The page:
Awards bring two faculty members new opportunities

Faculty members Darren Dochuk, PhD, and Nancy Reynolds, PhD, will be delving into new experiences thanks to awards received this spring.


Dochuk, an associate professor of history and a faculty member of the John C. Danforth Center on Religion & Politics, will be in China for two weeks in June. He received a 2014 China Residency to teach a weeklong seminar on the history of U.S. religion at the American Studies Center at Beijing Foreign Studies University.

About 35 participants — including professors, master’s students and doctoral candidates — will be enrolled in the seminar. These participants were chosen from a large pool of applicants from more than 20 major Chinese universities.

Dochuk said his goal is to teach them the broad scope of U.S. religious history in ways that equip them for their own research and teaching of American history.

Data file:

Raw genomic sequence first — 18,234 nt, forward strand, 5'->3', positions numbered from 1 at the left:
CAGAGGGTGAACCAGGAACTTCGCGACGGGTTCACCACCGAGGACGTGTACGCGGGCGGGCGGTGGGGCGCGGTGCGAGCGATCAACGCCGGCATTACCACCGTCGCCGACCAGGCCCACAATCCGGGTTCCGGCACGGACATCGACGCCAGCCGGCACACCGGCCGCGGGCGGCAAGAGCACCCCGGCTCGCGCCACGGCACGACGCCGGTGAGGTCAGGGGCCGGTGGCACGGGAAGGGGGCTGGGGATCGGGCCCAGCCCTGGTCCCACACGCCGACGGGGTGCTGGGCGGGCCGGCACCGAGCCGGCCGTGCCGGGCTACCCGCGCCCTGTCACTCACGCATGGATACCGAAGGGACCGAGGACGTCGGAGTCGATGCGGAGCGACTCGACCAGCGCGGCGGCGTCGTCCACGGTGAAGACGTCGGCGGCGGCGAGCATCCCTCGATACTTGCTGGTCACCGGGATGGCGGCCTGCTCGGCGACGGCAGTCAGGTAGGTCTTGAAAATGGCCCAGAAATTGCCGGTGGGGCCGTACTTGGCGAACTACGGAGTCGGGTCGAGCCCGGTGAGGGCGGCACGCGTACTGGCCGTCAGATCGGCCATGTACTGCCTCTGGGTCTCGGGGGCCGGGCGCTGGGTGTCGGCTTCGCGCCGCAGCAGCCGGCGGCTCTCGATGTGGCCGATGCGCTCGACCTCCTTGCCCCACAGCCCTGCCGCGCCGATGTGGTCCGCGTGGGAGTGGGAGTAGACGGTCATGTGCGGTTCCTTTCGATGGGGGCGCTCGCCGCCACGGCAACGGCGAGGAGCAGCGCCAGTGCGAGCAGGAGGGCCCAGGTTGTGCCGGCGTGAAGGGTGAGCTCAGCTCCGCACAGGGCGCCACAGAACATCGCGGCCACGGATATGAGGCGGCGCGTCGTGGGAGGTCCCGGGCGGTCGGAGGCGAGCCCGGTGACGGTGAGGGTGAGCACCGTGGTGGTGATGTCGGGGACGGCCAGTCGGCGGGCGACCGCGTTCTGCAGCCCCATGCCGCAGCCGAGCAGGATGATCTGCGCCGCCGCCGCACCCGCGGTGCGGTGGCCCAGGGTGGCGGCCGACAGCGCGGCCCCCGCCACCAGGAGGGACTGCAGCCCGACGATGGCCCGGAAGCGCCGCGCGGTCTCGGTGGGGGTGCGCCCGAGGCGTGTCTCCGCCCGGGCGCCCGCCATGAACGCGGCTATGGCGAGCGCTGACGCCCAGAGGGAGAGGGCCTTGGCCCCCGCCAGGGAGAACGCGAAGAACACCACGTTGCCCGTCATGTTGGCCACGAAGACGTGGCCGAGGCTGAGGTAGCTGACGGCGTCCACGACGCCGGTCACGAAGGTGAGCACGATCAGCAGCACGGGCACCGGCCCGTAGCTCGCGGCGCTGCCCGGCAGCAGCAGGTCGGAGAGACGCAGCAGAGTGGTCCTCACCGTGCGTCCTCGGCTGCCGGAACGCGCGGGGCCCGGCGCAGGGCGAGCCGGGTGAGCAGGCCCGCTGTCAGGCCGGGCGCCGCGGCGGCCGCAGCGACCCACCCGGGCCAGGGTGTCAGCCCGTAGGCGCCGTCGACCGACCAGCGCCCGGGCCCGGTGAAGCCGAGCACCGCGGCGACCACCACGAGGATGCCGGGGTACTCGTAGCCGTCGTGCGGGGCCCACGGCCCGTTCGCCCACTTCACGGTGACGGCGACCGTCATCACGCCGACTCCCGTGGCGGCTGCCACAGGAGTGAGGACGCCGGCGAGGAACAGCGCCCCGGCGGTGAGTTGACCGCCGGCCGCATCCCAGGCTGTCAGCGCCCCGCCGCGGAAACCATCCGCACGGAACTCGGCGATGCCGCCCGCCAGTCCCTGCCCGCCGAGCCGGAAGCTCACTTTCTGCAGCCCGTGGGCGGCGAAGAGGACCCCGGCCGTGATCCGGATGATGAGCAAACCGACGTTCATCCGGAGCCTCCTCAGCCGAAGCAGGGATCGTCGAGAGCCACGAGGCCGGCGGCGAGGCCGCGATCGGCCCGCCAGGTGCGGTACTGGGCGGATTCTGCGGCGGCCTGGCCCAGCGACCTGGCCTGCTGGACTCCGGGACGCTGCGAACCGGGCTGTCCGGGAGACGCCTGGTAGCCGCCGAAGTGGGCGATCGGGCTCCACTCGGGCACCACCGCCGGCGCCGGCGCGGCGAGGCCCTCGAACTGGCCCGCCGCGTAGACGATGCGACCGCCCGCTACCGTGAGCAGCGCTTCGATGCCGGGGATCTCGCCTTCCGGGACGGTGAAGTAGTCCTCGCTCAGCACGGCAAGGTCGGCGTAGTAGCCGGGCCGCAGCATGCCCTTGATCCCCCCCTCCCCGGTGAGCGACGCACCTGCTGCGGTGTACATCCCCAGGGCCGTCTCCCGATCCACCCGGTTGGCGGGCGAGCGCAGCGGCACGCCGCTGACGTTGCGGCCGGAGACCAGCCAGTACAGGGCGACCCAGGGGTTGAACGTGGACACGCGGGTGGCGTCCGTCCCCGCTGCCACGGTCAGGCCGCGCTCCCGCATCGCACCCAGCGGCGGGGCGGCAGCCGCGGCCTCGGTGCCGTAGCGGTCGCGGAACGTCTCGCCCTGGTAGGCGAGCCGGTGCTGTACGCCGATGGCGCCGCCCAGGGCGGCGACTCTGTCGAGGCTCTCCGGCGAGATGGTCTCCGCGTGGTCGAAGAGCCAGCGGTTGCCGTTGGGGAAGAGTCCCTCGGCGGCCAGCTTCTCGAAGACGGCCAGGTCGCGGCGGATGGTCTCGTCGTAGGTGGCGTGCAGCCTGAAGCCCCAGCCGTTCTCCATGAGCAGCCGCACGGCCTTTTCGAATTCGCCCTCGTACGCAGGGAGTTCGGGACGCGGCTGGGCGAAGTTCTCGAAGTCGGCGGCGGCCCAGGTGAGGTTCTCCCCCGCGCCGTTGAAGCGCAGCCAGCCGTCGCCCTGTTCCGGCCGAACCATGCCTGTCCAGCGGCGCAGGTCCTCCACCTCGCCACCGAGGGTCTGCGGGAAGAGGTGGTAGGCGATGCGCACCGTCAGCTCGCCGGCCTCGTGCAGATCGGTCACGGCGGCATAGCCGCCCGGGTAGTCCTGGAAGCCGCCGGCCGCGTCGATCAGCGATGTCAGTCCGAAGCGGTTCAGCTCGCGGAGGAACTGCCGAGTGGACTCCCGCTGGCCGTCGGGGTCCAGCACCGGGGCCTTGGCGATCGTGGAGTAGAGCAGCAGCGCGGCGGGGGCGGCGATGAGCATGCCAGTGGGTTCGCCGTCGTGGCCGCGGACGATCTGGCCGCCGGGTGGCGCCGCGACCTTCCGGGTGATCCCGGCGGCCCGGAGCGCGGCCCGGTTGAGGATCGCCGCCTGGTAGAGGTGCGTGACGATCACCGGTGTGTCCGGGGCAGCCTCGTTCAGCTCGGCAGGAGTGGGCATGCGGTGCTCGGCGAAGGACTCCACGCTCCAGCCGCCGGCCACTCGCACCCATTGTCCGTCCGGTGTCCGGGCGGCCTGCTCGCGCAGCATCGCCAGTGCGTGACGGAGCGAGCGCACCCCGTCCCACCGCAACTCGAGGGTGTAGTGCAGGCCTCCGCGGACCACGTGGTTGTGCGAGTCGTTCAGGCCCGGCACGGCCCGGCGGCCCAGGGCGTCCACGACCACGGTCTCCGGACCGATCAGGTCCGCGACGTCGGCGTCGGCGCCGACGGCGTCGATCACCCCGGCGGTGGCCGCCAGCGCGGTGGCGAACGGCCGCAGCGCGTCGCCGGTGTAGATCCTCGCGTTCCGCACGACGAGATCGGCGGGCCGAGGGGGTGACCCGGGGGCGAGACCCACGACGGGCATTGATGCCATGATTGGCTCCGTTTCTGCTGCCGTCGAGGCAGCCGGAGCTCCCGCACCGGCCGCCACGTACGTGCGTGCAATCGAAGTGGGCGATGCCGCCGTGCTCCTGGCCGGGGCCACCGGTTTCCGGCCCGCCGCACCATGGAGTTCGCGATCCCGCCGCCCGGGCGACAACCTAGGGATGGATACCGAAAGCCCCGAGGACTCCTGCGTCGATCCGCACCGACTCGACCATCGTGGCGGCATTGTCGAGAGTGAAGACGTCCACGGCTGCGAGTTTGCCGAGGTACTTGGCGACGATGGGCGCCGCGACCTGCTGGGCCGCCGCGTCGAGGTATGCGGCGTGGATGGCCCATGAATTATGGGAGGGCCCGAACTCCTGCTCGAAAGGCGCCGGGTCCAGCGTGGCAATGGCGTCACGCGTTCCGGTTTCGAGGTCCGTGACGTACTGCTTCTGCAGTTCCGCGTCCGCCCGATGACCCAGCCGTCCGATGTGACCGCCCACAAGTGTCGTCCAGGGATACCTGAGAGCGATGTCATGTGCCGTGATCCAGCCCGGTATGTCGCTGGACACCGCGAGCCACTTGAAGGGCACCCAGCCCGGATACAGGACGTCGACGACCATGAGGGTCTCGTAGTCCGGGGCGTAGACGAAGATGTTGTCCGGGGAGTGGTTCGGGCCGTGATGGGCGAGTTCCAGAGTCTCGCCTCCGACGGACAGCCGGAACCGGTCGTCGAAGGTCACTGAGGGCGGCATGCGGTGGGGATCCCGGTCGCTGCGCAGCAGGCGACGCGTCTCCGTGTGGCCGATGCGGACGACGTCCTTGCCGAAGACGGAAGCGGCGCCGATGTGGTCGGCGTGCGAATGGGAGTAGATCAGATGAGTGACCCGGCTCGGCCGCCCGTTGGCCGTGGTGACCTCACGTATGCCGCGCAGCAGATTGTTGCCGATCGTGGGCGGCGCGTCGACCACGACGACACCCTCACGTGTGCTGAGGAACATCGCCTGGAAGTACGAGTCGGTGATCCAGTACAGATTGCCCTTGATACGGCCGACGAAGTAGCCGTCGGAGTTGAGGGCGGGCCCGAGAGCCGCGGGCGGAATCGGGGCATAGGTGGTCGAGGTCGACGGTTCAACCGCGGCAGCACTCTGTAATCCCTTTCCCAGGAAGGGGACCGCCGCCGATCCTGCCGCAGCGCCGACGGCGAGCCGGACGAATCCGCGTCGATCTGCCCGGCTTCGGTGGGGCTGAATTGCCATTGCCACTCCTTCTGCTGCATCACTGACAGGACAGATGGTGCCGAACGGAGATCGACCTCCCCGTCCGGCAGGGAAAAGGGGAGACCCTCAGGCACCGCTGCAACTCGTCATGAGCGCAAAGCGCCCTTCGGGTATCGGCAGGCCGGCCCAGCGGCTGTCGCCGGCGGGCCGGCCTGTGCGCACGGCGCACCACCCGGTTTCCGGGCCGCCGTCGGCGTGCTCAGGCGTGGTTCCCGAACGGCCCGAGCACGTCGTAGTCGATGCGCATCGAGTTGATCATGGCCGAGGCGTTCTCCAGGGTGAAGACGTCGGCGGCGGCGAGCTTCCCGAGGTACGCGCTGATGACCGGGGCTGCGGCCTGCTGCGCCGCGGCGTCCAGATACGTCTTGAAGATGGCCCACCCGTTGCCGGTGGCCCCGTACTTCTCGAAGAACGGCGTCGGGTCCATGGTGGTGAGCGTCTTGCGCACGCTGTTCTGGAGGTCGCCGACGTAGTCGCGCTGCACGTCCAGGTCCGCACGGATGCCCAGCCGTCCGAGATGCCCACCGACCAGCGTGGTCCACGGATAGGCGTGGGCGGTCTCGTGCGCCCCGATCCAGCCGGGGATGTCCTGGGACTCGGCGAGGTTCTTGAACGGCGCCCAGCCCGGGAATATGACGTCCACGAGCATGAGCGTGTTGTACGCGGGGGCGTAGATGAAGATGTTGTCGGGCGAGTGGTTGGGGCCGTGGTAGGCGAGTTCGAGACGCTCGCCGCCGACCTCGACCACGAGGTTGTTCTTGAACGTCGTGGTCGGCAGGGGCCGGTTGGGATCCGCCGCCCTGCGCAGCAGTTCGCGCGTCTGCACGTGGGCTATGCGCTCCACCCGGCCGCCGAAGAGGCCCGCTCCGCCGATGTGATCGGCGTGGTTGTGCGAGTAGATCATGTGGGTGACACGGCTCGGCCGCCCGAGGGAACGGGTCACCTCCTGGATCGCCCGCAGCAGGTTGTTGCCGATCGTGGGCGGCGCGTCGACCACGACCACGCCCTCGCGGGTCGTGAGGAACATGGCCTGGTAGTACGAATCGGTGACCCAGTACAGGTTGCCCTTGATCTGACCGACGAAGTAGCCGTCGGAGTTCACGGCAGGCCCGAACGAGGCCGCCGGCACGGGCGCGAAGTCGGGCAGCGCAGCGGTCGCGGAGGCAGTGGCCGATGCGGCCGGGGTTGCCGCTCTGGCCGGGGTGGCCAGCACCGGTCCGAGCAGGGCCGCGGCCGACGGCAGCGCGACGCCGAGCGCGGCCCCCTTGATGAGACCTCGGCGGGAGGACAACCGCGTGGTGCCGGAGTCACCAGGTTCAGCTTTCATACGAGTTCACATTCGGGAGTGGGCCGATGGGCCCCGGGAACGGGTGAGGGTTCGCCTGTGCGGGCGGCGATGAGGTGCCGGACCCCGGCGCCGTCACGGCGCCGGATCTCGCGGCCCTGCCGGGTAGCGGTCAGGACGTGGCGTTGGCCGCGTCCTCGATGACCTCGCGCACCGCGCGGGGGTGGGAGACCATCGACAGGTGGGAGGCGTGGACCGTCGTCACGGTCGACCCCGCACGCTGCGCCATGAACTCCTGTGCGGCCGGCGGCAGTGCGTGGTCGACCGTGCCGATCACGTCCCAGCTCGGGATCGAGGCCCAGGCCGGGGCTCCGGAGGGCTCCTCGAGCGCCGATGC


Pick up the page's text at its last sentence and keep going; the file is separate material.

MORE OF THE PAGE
Three U.S. scholars will participate in this year’s seminars in China. As part of the exchange program, three Chinese scholars will do research in the United States at select universities. The Organization of American Historians and the American History Research Association of China sponsor the seminars and residency. The Ford Foundation funds the residency.

For more information on the program, visit the organization’s site.


received a New Directions Fellowship from the Andrew W. Mellon Foundation for her project, “Heat: Recent Egyptian Histories.” She is an associate professor of history; of Jewish, Islamic and Near Eastern languages and cultures; and of women, gender and sexuality studies.

New Directions Fellowships help faculty members in the humanities acquire systematic training outside of their own areas of interest. The fellowship will allow Reynolds to pursue formal training in environmental studies, as well as botany, zoology and geology, to undertake future research on the environmental history of Egypt.

New Directions Fellows receive the equivalent of one academic year’s salary, two summers of additional support, and tuition or course fees associated with the fellow’s training programs.

For more information on the New Directions Fellowship, visit the Mellon Foundation site.